I Highly Recommend This One
5 out of 5 stars
I haven’t read a book that’s kept me this engage in a really long time. Once I got a few minutes into it and realized what the story was going to be about I was riveted. I can honestly say I haven’t read a good cloning book in quite some time and this one would probably top all of the other ones. Gilmartin does a phenomenal job turning Jeremiah into someone you really care about and someone that you want to succeed, even if you’re not sure what success looks like.
The Mirror Man was one of those books that will be stuck in my head for quite some time. I think it was the combination of a great character, good pacing, and a story that felt just true enough that I could see it happening. Gilmartin delivers a title that grabbed my attention and wouldn’t let it go.
As the story progressed (as did the “original” Jeremiah) the things that changed in him were fascinating. The things that he was able to see and change were all things that we would change if given the chance. It’s almost as if he got to see himself how everyone saw him, something that would either be great or horrible (I won’t spoil anything, but that’s a major theme in the book).
James Anderson Foster delivers a great performance here – I really felt like Jeremiah and him were the same person. But it wasn’t just the main character that shined. He really brought out the nerd in his son and in his caretaker. His performance took an already great book and made it even better.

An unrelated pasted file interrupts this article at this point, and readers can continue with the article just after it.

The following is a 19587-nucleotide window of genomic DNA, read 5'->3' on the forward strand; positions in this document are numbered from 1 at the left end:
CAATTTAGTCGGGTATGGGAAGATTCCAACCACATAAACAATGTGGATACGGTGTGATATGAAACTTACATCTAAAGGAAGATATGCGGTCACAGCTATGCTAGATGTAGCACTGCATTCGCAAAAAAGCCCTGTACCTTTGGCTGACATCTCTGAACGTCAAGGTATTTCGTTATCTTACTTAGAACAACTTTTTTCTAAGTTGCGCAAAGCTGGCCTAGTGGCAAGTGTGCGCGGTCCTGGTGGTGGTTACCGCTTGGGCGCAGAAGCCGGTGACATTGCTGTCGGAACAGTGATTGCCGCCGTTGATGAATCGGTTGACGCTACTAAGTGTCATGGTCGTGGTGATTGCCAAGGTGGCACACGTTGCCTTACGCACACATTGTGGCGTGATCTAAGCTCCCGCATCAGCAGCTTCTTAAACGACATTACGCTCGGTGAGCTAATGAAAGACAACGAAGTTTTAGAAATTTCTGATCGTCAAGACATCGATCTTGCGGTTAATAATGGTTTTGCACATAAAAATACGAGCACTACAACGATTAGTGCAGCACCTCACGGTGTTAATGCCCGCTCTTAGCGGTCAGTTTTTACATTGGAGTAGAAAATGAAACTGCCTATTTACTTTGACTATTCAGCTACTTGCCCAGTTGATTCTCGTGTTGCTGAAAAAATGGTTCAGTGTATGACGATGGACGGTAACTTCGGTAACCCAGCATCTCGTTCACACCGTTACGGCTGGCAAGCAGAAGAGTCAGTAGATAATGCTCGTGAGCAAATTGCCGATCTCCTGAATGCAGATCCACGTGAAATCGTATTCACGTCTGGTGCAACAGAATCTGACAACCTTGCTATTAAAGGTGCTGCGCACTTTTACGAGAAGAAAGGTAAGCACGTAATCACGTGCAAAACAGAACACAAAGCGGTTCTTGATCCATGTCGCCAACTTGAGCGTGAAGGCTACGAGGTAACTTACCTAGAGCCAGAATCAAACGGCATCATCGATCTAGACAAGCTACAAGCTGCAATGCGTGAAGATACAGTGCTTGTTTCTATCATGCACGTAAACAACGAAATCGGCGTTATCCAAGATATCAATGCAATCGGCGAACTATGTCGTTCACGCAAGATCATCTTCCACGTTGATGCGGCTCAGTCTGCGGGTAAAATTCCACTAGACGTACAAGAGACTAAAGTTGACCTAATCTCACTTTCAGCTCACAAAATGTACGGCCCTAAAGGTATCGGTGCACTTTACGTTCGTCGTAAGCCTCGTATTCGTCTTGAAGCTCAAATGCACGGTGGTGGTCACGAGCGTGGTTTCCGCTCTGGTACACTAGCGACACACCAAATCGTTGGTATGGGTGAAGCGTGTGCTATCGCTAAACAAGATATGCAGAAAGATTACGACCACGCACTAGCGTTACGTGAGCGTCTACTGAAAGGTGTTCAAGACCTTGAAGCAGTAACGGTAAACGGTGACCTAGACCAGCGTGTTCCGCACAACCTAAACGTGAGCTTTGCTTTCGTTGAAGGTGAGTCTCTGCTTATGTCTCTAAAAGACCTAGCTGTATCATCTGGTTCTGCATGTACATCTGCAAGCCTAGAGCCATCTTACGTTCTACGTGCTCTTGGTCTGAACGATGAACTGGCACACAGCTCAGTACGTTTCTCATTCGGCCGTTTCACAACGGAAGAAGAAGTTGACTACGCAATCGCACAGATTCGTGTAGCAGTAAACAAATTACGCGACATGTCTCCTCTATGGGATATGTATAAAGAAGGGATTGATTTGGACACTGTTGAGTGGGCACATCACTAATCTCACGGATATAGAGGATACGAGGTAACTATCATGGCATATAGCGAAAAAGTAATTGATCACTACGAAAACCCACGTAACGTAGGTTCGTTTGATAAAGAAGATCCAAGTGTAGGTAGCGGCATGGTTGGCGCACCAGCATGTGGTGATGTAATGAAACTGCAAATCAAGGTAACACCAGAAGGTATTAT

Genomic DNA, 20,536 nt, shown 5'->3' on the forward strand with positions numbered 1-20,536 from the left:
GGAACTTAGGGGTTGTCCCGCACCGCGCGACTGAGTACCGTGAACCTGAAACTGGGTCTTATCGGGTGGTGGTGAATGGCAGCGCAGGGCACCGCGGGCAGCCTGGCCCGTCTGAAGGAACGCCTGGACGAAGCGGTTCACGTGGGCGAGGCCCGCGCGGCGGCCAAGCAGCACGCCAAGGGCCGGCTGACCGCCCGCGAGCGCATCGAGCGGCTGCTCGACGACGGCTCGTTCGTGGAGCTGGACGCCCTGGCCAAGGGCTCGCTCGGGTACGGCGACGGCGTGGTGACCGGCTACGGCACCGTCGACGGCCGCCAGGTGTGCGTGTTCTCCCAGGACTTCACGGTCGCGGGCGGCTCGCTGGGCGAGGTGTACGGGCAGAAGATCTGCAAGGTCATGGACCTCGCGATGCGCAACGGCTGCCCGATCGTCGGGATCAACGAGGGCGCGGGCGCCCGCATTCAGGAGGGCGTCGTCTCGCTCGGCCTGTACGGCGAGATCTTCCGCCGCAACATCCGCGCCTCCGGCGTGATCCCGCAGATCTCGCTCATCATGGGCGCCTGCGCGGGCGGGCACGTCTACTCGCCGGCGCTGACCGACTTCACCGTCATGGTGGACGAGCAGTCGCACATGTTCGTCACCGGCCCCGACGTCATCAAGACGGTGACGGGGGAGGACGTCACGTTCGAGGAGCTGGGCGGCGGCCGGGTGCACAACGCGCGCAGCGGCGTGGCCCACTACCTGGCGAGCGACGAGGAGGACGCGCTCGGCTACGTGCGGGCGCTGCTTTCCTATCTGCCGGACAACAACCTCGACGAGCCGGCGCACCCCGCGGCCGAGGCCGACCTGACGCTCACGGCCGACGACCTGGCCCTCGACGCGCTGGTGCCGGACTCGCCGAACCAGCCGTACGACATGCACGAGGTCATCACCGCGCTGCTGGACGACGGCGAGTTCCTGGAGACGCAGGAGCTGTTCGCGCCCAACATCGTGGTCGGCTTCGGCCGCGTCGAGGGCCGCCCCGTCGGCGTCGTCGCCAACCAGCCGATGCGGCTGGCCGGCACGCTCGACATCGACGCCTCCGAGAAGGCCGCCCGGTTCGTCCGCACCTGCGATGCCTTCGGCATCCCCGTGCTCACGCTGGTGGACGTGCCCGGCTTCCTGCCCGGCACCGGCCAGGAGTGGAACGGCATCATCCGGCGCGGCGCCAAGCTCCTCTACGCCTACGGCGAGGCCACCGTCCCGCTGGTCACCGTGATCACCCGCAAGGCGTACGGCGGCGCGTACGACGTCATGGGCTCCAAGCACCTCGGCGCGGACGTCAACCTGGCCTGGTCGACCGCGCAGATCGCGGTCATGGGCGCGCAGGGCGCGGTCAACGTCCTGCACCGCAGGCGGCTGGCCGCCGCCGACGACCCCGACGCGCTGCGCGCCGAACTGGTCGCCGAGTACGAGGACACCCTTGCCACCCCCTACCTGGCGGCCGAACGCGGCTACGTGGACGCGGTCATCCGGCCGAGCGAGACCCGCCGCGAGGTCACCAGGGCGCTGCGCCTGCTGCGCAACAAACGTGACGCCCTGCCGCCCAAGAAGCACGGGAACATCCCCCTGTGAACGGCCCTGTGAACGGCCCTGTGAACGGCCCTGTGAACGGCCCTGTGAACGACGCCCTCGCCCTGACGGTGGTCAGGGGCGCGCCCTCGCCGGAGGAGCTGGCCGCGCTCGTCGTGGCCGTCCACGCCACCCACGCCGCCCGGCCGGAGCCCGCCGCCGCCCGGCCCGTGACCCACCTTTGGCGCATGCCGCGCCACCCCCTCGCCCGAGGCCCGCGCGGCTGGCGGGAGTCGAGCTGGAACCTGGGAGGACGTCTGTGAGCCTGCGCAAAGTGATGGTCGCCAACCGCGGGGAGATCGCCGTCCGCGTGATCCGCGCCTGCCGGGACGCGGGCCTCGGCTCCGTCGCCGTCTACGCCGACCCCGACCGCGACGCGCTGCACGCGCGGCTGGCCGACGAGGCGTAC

Overall, The Mirror Man will be one of the books I remember way after 2021 is over. It’s a book that I highly recommend for anyone who likes a good technothriller or a near-future science fiction.
Meet Jeremiah Adams. There are two of him.
The offer is too tempting: be part of a scientific breakthrough, step out of his life for a year, and be paid hugely for it. When ViMed Pharmaceutical asks Jeremiah to be part of an illegal cloning experiment, he sees it as a break from an existence he feels disconnected from. No one will know he’s been replaced – not the son who ignores him, not his increasingly distant wife – since a revolutionary drug called Meld can transfer his consciousness and memories to his copy.
From a luxurious apartment, he watches the clone navigate his day-to-day life. But soon Jeremiah discovers that examining himself from an outsider’s perspective isn’t what he thought it would be, and he watches in horror as “his” life spirals out of control. ViMed needs the experiment to succeed – they won’t call it off, and are prepared to remove any obstacle.
With his family in danger, Jeremiah needs to finally find the courage to face himself head-on.
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